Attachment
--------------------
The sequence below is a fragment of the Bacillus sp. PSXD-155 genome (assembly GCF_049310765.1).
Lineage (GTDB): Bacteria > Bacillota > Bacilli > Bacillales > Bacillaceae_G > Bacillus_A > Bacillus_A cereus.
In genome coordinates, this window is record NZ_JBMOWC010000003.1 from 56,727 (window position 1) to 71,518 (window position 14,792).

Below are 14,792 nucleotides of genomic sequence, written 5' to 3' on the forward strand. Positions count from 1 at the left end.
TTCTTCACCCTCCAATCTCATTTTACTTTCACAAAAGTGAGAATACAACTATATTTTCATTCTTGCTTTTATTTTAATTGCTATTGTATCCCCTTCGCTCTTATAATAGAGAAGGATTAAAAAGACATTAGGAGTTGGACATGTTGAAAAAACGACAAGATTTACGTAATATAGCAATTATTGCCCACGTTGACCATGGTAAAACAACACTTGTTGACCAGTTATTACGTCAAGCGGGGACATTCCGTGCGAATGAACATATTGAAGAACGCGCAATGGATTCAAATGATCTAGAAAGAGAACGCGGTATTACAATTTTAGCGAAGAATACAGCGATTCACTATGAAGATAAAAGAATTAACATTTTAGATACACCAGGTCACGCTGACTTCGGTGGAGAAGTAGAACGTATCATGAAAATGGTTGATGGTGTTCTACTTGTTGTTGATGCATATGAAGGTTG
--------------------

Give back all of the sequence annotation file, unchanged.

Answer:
The sequence below is a fragment of the Bacillus sp. PSXD-155 genome (assembly GCF_049310765.1).
Lineage (GTDB): Bacteria > Bacillota > Bacilli > Bacillales > Bacillaceae_G > Bacillus_A > Bacillus_A cereus.
In genome coordinates, this window is record NZ_JBMOWC010000003.1 from 56,727 (window position 1) to 71,518 (window position 14,792).

Below are 14,792 nucleotides of genomic sequence, written 5' to 3' on the forward strand. Positions count from 1 at the left end.
TTCTTCACCCTCCAATCTCATTTTACTTTCACAAAAGTGAGAATACAACTATATTTTCATTCTTGCTTTTATTTTAATTGCTATTGTATCCCCTTCGCTCTTATAATAGAGAAGGATTAAAAAGACATTAGGAGTTGGACATGTTGAAAAAACGACAAGATTTACGTAATATAGCAATTATTGCCCACGTTGACCATGGTAAAACAACACTTGTTGACCAGTTATTACGTCAAGCGGGGACATTCCGTGCGAATGAACATATTGAAGAACGCGCAATGGATTCAAATGATCTAGAAAGAGAACGCGGTATTACAATTTTAGCGAAGAATACAGCGATTCACTATGAAGATAAAAGAATTAACATTTTAGATACACCAGGTCACGCTGACTTCGGTGGAGAAGTAGAACGTATCATGAAAATGGTTGATGGTGTTCTACTTGTTGTTGATGCATATGAAGGTTG